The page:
With the success of the studios, other supporting businesses sprang up along 16th and 17th Avenues, soon referred to as “Music Row.” Record labels, publishing houses, talent agents, music licensing firms, entertainment attorneys, publicity firms and radio networks opened offices. Prior to this time, country music had been made and marketed in Chicago, New York, Atlanta and Memphis. By 1950, The Opry and Music Row had solidified Nashville’s claim to the title “Music City.”
Music remains one of Nashville’s highest-profile offerings, however the modern metropolis could just as justifiably be called “Health Care City” or “Higher Education City” or “Finance and Insurance City.” Nashville’s economy, which is expected to cross the $100 billion mark for the first time this year, is founded on a diverse mix of health care, higher education, insurance, tourism, automotive manufacturing, finance, publishing, technology, and entertainment. The music industry is estimated to have a $9.65 billion annual economic impact on the Nashville region, and more than 55,000 Nashvillians insist on trying to make a living making music.
Seminal gospel rocker Sister Rosetta Tharpe observed that “strange things are happening every day,” perhaps none stranger than when The New York Times recently hailed Nashville as the new “It City.” Prudent culture-watchers understand that’s about as helpful as being called “the next Dylan” (ask Portland, Austin and Brooklyn.)
The eyes of the world began taking a second look at Nashville in the spring of 2009 when The Atlantic posited a “Nashville Effect,” noting that during the period from 1970 to 2004 Nashville had “sucked up all the growth in the music industry,” leaving New York and L.A. to cry into their guitar cases.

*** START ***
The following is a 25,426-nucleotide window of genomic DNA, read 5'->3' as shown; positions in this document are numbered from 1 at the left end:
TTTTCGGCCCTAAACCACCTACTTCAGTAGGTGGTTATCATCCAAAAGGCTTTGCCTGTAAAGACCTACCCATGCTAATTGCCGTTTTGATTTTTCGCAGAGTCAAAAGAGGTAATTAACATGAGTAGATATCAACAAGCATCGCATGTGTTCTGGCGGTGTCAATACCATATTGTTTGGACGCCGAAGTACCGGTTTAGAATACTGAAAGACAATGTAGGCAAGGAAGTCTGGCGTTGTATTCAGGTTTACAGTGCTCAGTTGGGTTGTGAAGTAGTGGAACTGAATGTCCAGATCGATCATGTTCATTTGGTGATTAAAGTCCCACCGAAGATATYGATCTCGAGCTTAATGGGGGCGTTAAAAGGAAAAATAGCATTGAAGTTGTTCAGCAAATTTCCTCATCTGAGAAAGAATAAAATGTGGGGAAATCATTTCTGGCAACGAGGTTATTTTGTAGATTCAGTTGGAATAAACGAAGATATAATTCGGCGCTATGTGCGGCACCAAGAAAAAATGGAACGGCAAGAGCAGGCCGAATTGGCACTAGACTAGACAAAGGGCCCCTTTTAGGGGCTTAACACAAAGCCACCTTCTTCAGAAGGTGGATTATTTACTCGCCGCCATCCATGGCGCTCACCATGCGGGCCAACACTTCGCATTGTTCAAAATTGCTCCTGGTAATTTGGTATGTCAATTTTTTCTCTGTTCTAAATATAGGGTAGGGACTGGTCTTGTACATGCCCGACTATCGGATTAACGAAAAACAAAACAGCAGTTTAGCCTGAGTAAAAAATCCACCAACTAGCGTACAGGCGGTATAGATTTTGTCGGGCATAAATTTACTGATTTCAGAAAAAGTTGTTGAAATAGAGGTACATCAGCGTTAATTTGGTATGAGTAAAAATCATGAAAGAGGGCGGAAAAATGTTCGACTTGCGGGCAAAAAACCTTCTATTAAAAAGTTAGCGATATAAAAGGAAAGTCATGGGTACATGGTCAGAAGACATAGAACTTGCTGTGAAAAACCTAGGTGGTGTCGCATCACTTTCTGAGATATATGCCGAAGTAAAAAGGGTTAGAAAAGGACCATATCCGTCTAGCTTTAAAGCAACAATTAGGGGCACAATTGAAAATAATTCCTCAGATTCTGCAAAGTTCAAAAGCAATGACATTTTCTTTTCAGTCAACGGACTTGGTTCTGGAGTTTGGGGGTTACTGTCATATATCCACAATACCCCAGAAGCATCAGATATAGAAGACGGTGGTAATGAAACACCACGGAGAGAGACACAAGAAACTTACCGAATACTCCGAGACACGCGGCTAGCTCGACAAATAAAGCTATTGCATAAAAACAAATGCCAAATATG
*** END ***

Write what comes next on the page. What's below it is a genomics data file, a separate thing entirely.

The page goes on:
Later that same year, The New York Times travel section urged the perambulatory class to check out new parts of town like East Nashville and 12 South, with their “lively bars, stylish restaurants and a young, eclectic crop of music makers, churning out everything from Bluegrass to Punkabilly.”
In 2010, the pop culture and fashion arbiters at Nylon magazine touted Nashville’s “thriving community of designers, artists and entrepreneurs who have turned it into the coolest city you’ve never visited.” In 2011, Rolling Stone gave Nashville the nod for “Best Music Scene,” while the financial heavyweights at Forbes predicted Nashville was on the path to becoming one of the next big boom towns in the U.S.
Even the international press got into the act in 2012 when London’s Observor, in a feature touting East Nashville’s Garage Punk scene, reported that “there are more thrilling new bands in East Nashville than anywhere else on earth.” GQ fawned that Nashville was the site of “the most stylish party in America” and Bon Appétit anointed Nashville “The Coolest, Tastiest City in the South.” When the Times declared Nashville “It,” one had to wonder, “What could cause a town to move from hayseed to first seed with such élan?”
Some observers date Nashville’s incipient emergence from the cultural boondocks to 1997 when Nathan and Caleb Followill of the platinum-selling rock band, King’s of Leon, moved to town.
Since then, a wave of non-country immigration has created a music scene that reaches far beyond the glitz ‘n’ grins of Porter Wagoner and Minnie Pearl. In 2003, alternative rocker Ben Folds folded “The Five” and took up residence in Nashville’s famous RCA Studio A. Aussies Nicole Kidman and Keith Urban came in 2006, bringing both a different kind of accent and a different level of celebrity to town.
In 2007 California chanteuse Sheryl Crow bought 150 acres to pasture her chickens, dogs, donkeys, horses and two Texas longhorn cows.